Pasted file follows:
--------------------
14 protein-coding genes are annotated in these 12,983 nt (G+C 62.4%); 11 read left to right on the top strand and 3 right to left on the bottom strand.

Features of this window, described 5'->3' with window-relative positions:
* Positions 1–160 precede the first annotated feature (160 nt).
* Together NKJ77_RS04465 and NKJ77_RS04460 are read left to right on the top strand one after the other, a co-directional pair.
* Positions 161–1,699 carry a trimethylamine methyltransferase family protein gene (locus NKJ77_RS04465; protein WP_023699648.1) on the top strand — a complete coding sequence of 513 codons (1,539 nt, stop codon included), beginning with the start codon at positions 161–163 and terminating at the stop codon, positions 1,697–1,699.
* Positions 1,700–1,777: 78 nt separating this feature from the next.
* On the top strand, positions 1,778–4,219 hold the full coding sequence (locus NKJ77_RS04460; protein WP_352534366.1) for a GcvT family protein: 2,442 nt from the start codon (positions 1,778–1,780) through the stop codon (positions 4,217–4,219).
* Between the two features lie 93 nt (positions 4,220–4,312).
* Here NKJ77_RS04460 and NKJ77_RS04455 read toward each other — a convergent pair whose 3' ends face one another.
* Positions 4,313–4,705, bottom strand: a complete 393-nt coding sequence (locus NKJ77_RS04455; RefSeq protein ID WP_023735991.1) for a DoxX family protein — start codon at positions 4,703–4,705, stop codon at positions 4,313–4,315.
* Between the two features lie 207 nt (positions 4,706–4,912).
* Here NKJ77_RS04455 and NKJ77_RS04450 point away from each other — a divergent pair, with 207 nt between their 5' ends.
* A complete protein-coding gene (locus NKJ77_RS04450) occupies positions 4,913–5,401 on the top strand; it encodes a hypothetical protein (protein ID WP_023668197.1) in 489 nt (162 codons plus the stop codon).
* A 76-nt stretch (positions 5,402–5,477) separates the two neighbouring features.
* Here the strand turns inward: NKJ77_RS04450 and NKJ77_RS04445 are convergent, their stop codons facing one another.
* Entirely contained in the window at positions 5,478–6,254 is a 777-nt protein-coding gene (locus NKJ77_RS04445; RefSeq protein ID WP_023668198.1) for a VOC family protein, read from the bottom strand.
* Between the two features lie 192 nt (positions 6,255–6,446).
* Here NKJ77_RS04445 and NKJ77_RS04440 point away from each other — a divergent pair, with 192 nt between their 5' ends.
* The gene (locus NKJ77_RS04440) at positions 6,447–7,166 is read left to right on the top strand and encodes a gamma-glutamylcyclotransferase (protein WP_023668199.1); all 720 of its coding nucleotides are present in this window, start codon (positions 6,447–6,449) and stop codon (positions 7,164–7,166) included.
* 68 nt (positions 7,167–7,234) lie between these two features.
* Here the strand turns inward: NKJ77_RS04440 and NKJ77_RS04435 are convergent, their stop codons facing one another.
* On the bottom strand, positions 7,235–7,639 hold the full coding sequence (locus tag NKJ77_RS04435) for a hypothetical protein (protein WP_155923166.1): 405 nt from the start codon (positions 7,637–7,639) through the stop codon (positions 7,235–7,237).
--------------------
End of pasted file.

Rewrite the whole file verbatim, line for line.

14 protein-coding genes are annotated in these 12,983 nt (G+C 62.4%); 11 read left to right on the top strand and 3 right to left on the bottom strand.

Features of this window, described 5'->3' with window-relative positions:
* Positions 1–160 precede the first annotated feature (160 nt).
* Together NKJ77_RS04465 and NKJ77_RS04460 are read left to right on the top strand one after the other, a co-directional pair.
* Positions 161–1,699 carry a trimethylamine methyltransferase family protein gene (locus NKJ77_RS04465; protein WP_023699648.1) on the top strand — a complete coding sequence of 513 codons (1,539 nt, stop codon included), beginning with the start codon at positions 161–163 and terminating at the stop codon, positions 1,697–1,699.
* Positions 1,700–1,777: 78 nt separating this feature from the next.
* On the top strand, positions 1,778–4,219 hold the full coding sequence (locus NKJ77_RS04460; protein WP_352534366.1) for a GcvT family protein: 2,442 nt from the start codon (positions 1,778–1,780) through the stop codon (positions 4,217–4,219).
* Between the two features lie 93 nt (positions 4,220–4,312).
* Here NKJ77_RS04460 and NKJ77_RS04455 read toward each other — a convergent pair whose 3' ends face one another.
* Positions 4,313–4,705, bottom strand: a complete 393-nt coding sequence (locus NKJ77_RS04455; RefSeq protein ID WP_023735991.1) for a DoxX family protein — start codon at positions 4,703–4,705, stop codon at positions 4,313–4,315.
* Between the two features lie 207 nt (positions 4,706–4,912).
* Here NKJ77_RS04455 and NKJ77_RS04450 point away from each other — a divergent pair, with 207 nt between their 5' ends.
* A complete protein-coding gene (locus NKJ77_RS04450) occupies positions 4,913–5,401 on the top strand; it encodes a hypothetical protein (protein ID WP_023668197.1) in 489 nt (162 codons plus the stop codon).
* A 76-nt stretch (positions 5,402–5,477) separates the two neighbouring features.
* Here the strand turns inward: NKJ77_RS04450 and NKJ77_RS04445 are convergent, their stop codons facing one another.
* Entirely contained in the window at positions 5,478–6,254 is a 777-nt protein-coding gene (locus NKJ77_RS04445; RefSeq protein ID WP_023668198.1) for a VOC family protein, read from the bottom strand.
* Between the two features lie 192 nt (positions 6,255–6,446).
* Here NKJ77_RS04445 and NKJ77_RS04440 point away from each other — a divergent pair, with 192 nt between their 5' ends.
* The gene (locus NKJ77_RS04440) at positions 6,447–7,166 is read left to right on the top strand and encodes a gamma-glutamylcyclotransferase (protein WP_023668199.1); all 720 of its coding nucleotides are present in this window, start codon (positions 6,447–6,449) and stop codon (positions 7,164–7,166) included.
* 68 nt (positions 7,167–7,234) lie between these two features.
* Here the strand turns inward: NKJ77_RS04440 and NKJ77_RS04435 are convergent, their stop codons facing one another.
* On the bottom strand, positions 7,235–7,639 hold the full coding sequence (locus tag NKJ77_RS04435) for a hypothetical protein (protein WP_155923166.1): 405 nt from the start codon (positions 7,637–7,639) through the stop codon (positions 7,235–7,237).